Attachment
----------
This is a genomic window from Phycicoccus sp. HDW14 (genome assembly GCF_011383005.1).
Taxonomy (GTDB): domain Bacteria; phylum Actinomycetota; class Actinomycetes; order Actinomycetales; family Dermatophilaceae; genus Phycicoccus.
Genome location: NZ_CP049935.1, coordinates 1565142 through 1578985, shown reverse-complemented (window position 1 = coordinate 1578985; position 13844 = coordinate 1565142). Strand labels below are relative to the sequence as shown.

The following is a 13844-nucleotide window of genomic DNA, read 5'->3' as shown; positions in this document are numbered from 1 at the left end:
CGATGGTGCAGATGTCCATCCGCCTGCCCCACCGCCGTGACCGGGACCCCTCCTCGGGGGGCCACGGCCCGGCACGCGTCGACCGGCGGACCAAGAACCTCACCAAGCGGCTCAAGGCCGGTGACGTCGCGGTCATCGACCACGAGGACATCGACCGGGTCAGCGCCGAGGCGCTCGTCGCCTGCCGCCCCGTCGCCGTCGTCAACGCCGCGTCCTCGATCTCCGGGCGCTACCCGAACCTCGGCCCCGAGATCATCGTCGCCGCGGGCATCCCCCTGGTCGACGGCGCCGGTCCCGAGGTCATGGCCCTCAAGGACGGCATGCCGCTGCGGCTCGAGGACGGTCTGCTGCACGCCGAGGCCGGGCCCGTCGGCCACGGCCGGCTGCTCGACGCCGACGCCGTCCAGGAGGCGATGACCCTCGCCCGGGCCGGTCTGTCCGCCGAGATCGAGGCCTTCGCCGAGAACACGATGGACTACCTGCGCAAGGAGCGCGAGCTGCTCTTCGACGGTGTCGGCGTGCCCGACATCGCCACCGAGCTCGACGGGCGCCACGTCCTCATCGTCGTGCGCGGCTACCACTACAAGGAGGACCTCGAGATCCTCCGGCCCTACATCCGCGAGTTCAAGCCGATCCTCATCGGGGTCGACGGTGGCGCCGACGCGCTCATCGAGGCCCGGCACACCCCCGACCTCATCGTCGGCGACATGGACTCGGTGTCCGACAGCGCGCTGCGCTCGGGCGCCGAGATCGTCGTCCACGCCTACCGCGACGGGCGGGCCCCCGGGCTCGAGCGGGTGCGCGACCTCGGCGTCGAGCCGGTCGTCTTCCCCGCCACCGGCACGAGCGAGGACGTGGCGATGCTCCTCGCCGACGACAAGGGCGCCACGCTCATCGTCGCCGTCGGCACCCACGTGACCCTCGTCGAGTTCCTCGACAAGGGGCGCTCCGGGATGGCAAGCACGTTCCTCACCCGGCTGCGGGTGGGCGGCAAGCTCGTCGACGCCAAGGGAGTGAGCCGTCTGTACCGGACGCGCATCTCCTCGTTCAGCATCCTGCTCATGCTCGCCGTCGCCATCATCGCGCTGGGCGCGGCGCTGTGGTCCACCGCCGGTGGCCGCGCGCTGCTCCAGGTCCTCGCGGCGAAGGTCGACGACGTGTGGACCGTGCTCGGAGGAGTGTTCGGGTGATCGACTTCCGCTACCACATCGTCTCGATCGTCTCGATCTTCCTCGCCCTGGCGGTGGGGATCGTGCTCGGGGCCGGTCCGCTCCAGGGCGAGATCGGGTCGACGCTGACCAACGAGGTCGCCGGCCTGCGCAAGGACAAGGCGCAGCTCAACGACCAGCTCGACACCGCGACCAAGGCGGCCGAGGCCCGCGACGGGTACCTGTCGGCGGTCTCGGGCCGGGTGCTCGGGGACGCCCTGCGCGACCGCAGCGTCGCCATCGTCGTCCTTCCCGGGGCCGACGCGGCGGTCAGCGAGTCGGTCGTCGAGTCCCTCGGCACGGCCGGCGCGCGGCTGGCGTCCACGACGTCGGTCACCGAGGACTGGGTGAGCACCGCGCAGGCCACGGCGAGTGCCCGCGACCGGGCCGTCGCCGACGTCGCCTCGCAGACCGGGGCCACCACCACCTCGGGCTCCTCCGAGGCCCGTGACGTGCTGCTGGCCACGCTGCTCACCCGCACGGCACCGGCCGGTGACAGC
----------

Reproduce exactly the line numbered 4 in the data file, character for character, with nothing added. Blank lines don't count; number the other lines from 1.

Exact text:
The following is a 13844-nucleotide window of genomic DNA, read 5'->3' as shown; positions in this document are numbered from 1 at the left end: